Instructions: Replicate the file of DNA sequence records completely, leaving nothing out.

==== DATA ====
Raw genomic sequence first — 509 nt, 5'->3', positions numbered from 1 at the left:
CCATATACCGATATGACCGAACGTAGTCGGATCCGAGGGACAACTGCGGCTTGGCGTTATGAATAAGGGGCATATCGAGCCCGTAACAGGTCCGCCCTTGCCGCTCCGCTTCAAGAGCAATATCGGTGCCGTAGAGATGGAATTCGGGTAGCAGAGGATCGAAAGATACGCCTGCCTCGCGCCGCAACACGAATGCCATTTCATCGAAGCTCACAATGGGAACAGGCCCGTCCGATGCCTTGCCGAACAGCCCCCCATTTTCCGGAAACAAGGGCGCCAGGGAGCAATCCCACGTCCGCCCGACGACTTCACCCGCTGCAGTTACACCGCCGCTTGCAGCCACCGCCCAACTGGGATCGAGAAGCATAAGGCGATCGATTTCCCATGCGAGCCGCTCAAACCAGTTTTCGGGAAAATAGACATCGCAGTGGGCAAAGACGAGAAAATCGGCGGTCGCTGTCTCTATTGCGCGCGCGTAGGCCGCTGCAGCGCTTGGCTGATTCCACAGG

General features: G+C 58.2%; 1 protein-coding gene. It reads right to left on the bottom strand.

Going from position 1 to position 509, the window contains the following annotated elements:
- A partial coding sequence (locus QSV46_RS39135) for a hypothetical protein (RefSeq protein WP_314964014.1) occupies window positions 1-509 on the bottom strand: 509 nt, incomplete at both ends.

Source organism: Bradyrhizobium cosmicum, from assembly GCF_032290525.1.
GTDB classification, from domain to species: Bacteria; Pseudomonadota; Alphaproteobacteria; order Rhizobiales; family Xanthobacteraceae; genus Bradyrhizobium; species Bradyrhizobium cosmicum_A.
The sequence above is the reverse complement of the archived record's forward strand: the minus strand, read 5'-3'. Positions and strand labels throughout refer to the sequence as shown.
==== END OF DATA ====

Raw genomic sequence first — 509 nt, 5'->3', positions numbered from 1 at the left:
CCATATACCGATATGACCGAACGTAGTCGGATCCGAGGGACAACTGCGGCTTGGCGTTATGAATAAGGGGCATATCGAGCCCGTAACAGGTCCGCCCTTGCCGCTCCGCTTCAAGAGCAATATCGGTGCCGTAGAGATGGAATTCGGGTAGCAGAGGATCGAAAGATACGCCTGCCTCGCGCCGCAACACGAATGCCATTTCATCGAAGCTCACAATGGGAACAGGCCCGTCCGATGCCTTGCCGAACAGCCCCCCATTTTCCGGAAACAAGGGCGCCAGGGAGCAATCCCACGTCCGCCCGACGACTTCACCCGCTGCAGTTACACCGCCGCTTGCAGCCACCGCCCAACTGGGATCGAGAAGCATAAGGCGATCGATTTCCCATGCGAGCCGCTCAAACCAGTTTTCGGGAAAATAGACATCGCAGTGGGCAAAGACGAGAAAATCGGCGGTCGCTGTCTCTATTGCGCGCGCGTAGGCCGCTGCAGCGCTTGGCTGATTCCACAGG

General features: G+C 58.2%; 1 protein-coding gene. It reads right to left on the bottom strand.

Going from position 1 to position 509, the window contains the following annotated elements:
- A partial coding sequence (locus QSV46_RS39135) for a hypothetical protein (RefSeq protein WP_314964014.1) occupies window positions 1-509 on the bottom strand: 509 nt, incomplete at both ends.

Source organism: Bradyrhizobium cosmicum, from assembly GCF_032290525.1.
GTDB classification, from domain to species: Bacteria; Pseudomonadota; Alphaproteobacteria; order Rhizobiales; family Xanthobacteraceae; genus Bradyrhizobium; species Bradyrhizobium cosmicum_A.
The sequence above is the reverse complement of the archived record's forward strand: the minus strand, read 5'-3'. Positions and strand labels throughout refer to the sequence as shown.